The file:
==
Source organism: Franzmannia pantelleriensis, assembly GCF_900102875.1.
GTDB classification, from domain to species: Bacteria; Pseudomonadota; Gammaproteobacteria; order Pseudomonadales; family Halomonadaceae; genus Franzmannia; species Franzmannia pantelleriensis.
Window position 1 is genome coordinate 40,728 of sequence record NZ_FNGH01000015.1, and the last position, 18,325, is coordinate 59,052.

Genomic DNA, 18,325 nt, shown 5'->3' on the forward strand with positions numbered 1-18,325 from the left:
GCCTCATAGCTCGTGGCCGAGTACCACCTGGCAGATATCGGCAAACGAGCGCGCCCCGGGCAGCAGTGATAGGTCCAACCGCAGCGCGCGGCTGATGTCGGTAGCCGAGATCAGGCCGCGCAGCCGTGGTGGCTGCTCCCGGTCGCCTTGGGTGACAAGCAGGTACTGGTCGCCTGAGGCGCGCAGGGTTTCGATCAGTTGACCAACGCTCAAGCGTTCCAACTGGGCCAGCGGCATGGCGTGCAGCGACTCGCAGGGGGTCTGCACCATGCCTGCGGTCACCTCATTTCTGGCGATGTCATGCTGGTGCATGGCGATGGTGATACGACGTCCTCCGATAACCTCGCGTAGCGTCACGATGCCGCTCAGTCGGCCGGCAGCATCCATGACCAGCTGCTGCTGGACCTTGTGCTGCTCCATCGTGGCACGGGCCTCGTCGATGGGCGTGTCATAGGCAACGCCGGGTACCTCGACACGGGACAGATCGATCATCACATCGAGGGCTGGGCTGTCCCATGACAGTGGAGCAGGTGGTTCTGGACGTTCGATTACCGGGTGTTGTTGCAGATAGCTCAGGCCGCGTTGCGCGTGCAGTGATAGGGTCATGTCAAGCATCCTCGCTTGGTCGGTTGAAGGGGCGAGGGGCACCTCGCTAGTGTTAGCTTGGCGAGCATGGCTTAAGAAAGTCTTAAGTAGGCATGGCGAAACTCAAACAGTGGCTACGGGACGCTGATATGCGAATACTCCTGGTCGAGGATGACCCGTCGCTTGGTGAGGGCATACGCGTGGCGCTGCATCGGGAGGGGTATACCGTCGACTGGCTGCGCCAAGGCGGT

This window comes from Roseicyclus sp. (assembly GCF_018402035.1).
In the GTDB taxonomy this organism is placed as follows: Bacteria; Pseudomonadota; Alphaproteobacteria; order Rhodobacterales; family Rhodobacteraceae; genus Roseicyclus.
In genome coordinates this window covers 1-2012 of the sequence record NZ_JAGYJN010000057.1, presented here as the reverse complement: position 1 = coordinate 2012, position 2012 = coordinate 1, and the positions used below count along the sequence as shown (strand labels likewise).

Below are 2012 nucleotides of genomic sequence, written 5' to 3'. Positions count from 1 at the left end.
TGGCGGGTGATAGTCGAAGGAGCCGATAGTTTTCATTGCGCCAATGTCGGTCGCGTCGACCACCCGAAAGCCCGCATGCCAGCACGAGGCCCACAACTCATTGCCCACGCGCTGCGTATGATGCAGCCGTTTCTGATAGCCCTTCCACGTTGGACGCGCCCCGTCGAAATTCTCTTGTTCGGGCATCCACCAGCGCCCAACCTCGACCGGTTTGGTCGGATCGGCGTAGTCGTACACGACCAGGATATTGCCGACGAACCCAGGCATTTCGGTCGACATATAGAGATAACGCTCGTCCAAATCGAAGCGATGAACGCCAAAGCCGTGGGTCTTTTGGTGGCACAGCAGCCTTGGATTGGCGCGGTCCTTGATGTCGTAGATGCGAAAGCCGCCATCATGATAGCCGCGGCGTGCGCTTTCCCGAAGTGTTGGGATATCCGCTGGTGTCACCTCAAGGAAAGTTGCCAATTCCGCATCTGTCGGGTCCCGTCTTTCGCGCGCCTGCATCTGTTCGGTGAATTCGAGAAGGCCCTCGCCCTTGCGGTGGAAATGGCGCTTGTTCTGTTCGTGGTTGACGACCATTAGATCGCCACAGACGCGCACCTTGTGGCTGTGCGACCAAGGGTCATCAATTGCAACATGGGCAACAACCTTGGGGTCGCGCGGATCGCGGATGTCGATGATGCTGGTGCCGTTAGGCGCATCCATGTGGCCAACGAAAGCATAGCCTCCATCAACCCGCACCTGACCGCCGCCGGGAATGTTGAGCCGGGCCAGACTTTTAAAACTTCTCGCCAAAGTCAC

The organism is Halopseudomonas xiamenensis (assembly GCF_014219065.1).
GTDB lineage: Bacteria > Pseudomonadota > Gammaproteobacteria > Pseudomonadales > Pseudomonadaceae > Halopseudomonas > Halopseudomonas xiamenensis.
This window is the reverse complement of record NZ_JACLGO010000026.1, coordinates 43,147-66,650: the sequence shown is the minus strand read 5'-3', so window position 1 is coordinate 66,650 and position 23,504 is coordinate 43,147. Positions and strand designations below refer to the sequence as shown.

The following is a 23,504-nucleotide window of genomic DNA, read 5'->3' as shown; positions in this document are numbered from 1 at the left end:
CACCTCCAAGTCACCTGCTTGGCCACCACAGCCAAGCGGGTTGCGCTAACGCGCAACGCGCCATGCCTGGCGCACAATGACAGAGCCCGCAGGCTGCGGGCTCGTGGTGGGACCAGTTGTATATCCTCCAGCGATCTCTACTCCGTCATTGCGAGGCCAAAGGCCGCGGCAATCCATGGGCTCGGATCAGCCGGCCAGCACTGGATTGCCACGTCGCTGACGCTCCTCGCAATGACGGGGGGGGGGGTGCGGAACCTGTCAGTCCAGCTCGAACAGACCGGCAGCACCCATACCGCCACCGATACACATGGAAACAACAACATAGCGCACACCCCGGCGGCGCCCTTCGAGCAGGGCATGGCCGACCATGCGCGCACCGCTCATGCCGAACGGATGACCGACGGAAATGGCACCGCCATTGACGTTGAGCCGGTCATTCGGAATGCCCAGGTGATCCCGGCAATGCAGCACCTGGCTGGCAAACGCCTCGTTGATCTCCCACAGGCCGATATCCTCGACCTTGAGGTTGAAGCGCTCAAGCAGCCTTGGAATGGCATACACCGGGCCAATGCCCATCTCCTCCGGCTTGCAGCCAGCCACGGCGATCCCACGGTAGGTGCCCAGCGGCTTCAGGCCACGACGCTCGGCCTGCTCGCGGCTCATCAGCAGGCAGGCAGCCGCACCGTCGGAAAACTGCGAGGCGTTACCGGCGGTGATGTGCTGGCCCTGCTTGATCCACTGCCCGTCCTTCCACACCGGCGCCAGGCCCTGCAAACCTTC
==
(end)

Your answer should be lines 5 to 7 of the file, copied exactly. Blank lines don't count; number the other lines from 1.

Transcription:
GCCTCATAGCTCGTGGCCGAGTACCACCTGGCAGATATCGGCAAACGAGCGCGCCCCGGGCAGCAGTGATAGGTCCAACCGCAGCGCGCGGCTGATGTCGGTAGCCGAGATCAGGCCGCGCAGCCGTGGTGGCTGCTCCCGGTCGCCTTGGGTGACAAGCAGGTACTGGTCGCCTGAGGCGCGCAGGGTTTCGATCAGTTGACCAACGCTCAAGCGTTCCAACTGGGCCAGCGGCATGGCGTGCAGCGACTCGCAGGGGGTCTGCACCATGCCTGCGGTCACCTCATTTCTGGCGATGTCATGCTGGTGCATGGCGATGGTGATACGACGTCCTCCGATAACCTCGCGTAGCGTCACGATGCCGCTCAGTCGGCCGGCAGCATCCATGACCAGCTGCTGCTGGACCTTGTGCTGCTCCATCGTGGCACGGGCCTCGTCGATGGGCGTGTCATAGGCAACGCCGGGTACCTCGACACGGGACAGATCGATCATCACATCGAGGGCTGGGCTGTCCCATGACAGTGGAGCAGGTGGTTCTGGACGTTCGATTACCGGGTGTTGTTGCAGATAGCTCAGGCCGCGTTGCGCGTGCAGTGATAGGGTCATGTCAAGCATCCTCGCTTGGTCGGTTGAAGGGGCGAGGGGCACCTCGCTAGTGTTAGCTTGGCGAGCATGGCTTAAGAAAGTCTTAAGTAGGCATGGCGAAACTCAAACAGTGGCTACGGGACGCTGATATGCGAATACTCCTGGTCGAGGATGACCCGTCGCTTGGTGAGGGCATACGCGTGGCGCTGCATCGGGAGGGGTATACCGTCGACTGGCTGCGCCAAGGCGGT

This window comes from Roseicyclus sp. (assembly GCF_018402035.1).
In the GTDB taxonomy this organism is placed as follows: Bacteria; Pseudomonadota; Alphaproteobacteria; order Rhodobacterales; family Rhodobacteraceae; genus Roseicyclus.